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Top tips for studying from home

For many of us the last couple of weeks have seen a whirlwind of change. One of the main ways non-keyworkers can help minimise the spread of Covid-19 is by studying and working from home. At The University of Law, we are working, studying and teaching from homes across the UK to ensure we are doing all we can to providing our students with the services they need. However, if you’re new to studying from home, it can be a challenge. We caught up with Sian Kilgannon, Academic Tutor and Study Skills Advisor at our Manchester campus for her top tips for studying from home.

By Cara Fielder. Published 30 March 2020. Last updated 10 March 2021.

For students accustomed to working on campus or in libraries, studying from home may sound daunting but don’t worry. These tips will help to make studying at home second nature.


  • Make a timetable - as we are used to our days at ULaw being timetabled hour by hour, it may be helpful to continue with this approach at home to ensure maximum productivity.


  • Get dressed for success. You will feel better - and be more productive - if you get up, eat breakfast and get dressed ready to start your day of study. You will not feel like a legal go-getter sitting around in your pyjamas all day.


  • Find the optimal place to study. If you have a home office desk, make it a place you want to work with nice pens and stationery. Many of us don’t have a home office desk though, so don’t worry – find a hard surface such as a kitchen or dining table and try to sit on a chair that supports your back (ideally not your sofa!).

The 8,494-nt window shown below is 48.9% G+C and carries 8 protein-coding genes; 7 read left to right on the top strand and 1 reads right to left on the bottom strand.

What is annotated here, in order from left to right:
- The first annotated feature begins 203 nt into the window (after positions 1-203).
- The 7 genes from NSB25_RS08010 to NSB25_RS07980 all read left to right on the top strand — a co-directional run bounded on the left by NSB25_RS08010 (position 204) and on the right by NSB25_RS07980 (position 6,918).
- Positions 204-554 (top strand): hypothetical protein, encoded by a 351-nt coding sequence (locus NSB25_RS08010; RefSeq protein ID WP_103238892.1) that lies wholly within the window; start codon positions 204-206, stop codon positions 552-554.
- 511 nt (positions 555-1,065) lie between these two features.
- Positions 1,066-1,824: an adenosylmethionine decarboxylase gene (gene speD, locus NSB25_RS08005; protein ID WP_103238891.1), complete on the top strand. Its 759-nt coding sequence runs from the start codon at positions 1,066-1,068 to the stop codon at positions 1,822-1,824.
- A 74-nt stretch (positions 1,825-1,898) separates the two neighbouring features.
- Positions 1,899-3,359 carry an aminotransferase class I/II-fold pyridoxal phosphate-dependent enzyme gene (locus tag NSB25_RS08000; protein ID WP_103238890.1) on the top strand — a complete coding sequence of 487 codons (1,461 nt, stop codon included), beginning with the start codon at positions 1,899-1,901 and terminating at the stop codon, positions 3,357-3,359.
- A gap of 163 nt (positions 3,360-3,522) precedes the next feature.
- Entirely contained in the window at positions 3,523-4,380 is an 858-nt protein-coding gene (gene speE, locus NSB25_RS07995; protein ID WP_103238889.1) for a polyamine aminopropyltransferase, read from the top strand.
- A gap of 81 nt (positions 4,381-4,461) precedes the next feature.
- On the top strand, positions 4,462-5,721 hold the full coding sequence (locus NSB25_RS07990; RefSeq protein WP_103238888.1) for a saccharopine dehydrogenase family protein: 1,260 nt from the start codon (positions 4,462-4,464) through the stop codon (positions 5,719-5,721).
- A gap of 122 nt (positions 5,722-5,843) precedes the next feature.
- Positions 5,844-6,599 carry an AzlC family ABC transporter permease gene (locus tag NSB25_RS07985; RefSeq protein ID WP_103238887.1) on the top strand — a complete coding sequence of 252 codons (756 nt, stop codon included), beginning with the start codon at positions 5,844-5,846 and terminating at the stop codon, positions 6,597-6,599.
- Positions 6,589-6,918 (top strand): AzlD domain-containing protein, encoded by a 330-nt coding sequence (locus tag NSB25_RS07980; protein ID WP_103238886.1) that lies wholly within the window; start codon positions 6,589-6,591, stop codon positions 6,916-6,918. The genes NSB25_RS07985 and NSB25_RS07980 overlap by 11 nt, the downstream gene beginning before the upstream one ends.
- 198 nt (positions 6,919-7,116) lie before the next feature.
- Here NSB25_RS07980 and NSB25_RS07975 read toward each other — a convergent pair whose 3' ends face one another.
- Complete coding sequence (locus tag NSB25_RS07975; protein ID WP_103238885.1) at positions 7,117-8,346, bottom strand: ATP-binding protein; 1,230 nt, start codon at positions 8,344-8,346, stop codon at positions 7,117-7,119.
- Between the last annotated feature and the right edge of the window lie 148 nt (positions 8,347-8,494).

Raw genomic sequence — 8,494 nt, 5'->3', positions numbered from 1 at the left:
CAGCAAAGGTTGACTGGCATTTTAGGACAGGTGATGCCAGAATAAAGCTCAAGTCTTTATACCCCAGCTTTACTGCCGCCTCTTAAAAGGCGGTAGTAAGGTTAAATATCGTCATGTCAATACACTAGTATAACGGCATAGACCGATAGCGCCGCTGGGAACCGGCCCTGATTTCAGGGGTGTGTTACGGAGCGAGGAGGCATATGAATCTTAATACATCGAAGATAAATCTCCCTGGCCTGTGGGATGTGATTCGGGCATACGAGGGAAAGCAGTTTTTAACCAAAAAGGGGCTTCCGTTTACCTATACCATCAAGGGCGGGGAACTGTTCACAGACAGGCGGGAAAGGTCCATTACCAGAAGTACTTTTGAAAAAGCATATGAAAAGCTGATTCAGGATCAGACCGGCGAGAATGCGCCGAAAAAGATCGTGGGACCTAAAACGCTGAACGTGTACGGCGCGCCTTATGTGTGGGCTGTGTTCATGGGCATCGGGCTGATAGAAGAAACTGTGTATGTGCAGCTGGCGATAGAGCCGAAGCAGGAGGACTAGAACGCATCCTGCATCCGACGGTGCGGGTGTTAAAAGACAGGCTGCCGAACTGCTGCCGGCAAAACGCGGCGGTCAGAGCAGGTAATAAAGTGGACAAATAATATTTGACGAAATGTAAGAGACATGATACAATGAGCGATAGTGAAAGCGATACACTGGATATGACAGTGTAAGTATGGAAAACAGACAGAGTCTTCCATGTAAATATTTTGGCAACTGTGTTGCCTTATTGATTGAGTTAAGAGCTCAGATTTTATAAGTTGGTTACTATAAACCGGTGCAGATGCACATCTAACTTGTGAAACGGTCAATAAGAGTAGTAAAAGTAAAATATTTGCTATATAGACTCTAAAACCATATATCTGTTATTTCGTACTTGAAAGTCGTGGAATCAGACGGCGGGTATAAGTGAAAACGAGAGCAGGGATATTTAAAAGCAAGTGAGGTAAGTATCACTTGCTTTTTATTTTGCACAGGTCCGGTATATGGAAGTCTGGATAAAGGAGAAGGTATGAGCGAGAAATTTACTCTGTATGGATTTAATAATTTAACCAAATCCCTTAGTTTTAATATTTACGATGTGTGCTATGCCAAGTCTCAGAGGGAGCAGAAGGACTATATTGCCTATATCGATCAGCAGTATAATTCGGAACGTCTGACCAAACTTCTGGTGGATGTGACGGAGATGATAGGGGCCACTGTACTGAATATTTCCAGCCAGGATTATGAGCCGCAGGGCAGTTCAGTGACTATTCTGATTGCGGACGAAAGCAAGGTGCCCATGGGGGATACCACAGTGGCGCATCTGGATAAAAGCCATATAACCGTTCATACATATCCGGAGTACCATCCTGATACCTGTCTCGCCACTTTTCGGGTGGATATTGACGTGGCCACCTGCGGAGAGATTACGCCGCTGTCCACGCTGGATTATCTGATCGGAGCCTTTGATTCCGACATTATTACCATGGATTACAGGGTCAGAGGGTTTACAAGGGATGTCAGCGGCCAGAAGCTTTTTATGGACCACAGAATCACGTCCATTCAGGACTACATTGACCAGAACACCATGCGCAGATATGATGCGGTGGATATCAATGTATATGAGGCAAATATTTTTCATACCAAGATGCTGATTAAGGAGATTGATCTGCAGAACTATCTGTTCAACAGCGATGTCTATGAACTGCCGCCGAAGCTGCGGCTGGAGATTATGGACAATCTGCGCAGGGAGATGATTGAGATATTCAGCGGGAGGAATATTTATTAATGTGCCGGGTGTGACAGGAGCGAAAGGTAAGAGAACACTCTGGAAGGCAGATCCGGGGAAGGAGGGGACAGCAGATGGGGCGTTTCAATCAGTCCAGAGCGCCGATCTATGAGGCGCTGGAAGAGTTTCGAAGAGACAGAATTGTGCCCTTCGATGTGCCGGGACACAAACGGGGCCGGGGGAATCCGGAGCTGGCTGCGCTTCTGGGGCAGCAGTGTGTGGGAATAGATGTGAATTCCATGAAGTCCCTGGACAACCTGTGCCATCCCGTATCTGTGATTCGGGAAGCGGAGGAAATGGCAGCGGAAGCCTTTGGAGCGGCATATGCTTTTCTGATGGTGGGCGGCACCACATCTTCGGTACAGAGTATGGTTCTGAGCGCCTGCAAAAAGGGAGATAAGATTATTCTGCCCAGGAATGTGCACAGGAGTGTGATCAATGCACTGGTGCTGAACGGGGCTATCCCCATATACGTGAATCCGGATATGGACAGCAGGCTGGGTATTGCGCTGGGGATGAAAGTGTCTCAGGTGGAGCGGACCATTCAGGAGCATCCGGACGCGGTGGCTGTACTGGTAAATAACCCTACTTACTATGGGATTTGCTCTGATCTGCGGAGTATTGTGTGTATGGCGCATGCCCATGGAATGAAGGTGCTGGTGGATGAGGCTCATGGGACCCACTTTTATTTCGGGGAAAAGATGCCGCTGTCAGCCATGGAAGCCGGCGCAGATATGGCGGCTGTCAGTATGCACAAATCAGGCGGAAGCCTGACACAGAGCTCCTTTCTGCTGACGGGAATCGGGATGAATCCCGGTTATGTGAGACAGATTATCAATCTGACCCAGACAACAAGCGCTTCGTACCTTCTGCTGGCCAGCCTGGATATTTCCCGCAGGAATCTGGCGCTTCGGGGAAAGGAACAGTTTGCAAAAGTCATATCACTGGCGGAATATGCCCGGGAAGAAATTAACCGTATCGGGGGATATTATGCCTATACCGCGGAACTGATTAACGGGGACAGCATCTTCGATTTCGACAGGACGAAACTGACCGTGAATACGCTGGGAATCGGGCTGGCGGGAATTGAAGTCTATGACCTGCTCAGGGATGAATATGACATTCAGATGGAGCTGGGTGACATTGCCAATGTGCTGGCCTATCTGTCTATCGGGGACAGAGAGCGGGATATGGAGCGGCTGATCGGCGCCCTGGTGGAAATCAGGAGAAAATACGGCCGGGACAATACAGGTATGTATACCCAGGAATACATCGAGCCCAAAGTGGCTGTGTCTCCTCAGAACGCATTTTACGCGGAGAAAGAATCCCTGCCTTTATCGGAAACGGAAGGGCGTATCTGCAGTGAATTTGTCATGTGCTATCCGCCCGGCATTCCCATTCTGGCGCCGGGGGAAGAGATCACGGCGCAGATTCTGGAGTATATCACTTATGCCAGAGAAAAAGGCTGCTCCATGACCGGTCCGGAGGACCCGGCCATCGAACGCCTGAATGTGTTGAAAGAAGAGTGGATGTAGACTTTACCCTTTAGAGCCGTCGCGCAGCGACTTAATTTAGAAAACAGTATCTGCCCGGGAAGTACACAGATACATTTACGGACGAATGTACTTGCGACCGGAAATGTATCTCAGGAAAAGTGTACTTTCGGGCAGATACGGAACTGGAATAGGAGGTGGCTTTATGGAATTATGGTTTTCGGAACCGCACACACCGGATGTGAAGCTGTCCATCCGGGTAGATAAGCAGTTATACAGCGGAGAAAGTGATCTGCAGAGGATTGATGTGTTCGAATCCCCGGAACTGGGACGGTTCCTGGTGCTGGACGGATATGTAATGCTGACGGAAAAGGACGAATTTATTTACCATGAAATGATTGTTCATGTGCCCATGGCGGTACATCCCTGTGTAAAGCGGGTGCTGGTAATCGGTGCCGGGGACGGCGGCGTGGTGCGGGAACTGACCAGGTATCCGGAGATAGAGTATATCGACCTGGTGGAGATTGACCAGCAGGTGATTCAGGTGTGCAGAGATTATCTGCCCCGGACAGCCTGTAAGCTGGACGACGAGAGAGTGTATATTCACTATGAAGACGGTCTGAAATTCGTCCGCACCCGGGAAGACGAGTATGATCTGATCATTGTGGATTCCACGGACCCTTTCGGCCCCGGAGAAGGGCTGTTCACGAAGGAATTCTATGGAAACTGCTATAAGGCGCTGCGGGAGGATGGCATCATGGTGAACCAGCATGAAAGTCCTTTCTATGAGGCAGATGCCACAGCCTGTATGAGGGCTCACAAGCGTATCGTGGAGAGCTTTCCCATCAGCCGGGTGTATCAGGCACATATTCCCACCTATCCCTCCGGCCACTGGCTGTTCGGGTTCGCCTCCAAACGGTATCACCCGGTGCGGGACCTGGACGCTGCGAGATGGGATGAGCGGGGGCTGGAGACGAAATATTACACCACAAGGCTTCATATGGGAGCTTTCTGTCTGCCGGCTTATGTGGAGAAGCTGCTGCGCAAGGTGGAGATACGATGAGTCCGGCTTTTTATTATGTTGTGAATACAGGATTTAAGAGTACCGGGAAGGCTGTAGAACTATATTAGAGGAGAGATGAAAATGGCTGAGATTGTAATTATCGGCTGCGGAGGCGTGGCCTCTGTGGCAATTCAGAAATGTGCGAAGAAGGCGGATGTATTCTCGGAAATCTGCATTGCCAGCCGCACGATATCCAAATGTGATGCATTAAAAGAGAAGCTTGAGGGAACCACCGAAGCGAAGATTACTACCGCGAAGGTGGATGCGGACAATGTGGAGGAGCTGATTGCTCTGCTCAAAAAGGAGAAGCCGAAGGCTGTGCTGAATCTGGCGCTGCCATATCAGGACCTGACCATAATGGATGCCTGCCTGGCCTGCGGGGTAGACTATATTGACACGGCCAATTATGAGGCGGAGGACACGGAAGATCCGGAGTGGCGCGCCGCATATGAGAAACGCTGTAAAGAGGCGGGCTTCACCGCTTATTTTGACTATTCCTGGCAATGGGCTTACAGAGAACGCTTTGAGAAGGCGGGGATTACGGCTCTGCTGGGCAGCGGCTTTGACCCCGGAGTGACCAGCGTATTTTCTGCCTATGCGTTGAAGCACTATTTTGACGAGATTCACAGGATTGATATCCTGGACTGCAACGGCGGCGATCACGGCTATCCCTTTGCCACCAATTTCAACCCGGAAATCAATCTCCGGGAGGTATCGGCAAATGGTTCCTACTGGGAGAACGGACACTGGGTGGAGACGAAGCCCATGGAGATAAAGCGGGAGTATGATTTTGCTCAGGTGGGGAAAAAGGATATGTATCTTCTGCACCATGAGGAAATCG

• Minimise distractions. If things aren’t as peaceful at home as you’d like, perhaps with other family members or housemates around the place, think about putting some peaceful music on your headphones. Many students work well with background music. Try @ClassicFM


  • Regular breaks are essential. Time away from your studies is vital for keeping up productivity and concentration. Use your breaks for hobbies, catching up with friends, meditating or doing whatever makes you happy. We’re all allowed to get out for a walk or run in the fresh air (remembering social distancing) once a day, so use it if you need to. You can also give yourself little treats for achieving a task, e.g. a cup of coffee and a biscuit or ten minutes downtime on social media.


  • Stay connected. Social interaction is really important for your wellbeing so use technology to message your fellow students regularly or set up Whatsapp groups and phone each other. Have lunch together over FaceTime and Skype – there are lots of creative ways of staying in touch.


  • Finally don’t forget - you are not alone. If you were on the University campus you would seek out support from study skills staff and tutors so just because you are at home doesn’t mean the support network has gone. We are all here on the end of the phone or just a quick email away waiting to help you, so please don’t hesitate to get in touch.


If you enjoy productive listening during your downtime, check out our top legal podcasts.